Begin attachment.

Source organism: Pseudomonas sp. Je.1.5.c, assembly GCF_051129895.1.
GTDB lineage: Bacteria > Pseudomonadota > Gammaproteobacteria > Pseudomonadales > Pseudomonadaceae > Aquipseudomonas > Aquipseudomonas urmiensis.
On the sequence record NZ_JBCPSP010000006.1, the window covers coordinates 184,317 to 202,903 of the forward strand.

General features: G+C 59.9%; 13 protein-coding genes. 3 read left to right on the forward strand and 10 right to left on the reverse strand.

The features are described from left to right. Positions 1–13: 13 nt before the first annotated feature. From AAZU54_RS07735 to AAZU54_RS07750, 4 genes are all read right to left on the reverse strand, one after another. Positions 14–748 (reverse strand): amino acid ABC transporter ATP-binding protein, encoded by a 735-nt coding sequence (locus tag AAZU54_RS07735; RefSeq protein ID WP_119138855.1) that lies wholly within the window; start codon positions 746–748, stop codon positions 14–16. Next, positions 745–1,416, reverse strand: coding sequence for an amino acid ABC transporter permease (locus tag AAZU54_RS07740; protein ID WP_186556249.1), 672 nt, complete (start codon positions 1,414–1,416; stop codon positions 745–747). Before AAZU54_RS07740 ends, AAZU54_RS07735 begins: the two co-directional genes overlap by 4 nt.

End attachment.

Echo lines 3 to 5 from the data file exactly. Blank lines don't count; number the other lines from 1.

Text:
On the sequence record NZ_JBCPSP010000006.1, the window covers coordinates 184,317 to 202,903 of the forward strand.

General features: G+C 59.9%; 13 protein-coding genes. 3 read left to right on the forward strand and 10 right to left on the reverse strand.

The features are described from left to right. Positions 1–13: 13 nt before the first annotated feature. From AAZU54_RS07735 to AAZU54_RS07750, 4 genes are all read right to left on the reverse strand, one after another. Positions 14–748 (reverse strand): amino acid ABC transporter ATP-binding protein, encoded by a 735-nt coding sequence (locus tag AAZU54_RS07735; RefSeq protein ID WP_119138855.1) that lies wholly within the window; start codon positions 746–748, stop codon positions 14–16. Next, positions 745–1,416, reverse strand: coding sequence for an amino acid ABC transporter permease (locus tag AAZU54_RS07740; protein ID WP_186556249.1), 672 nt, complete (start codon positions 1,414–1,416; stop codon positions 745–747). Before AAZU54_RS07740 ends, AAZU54_RS07735 begins: the two co-directional genes overlap by 4 nt.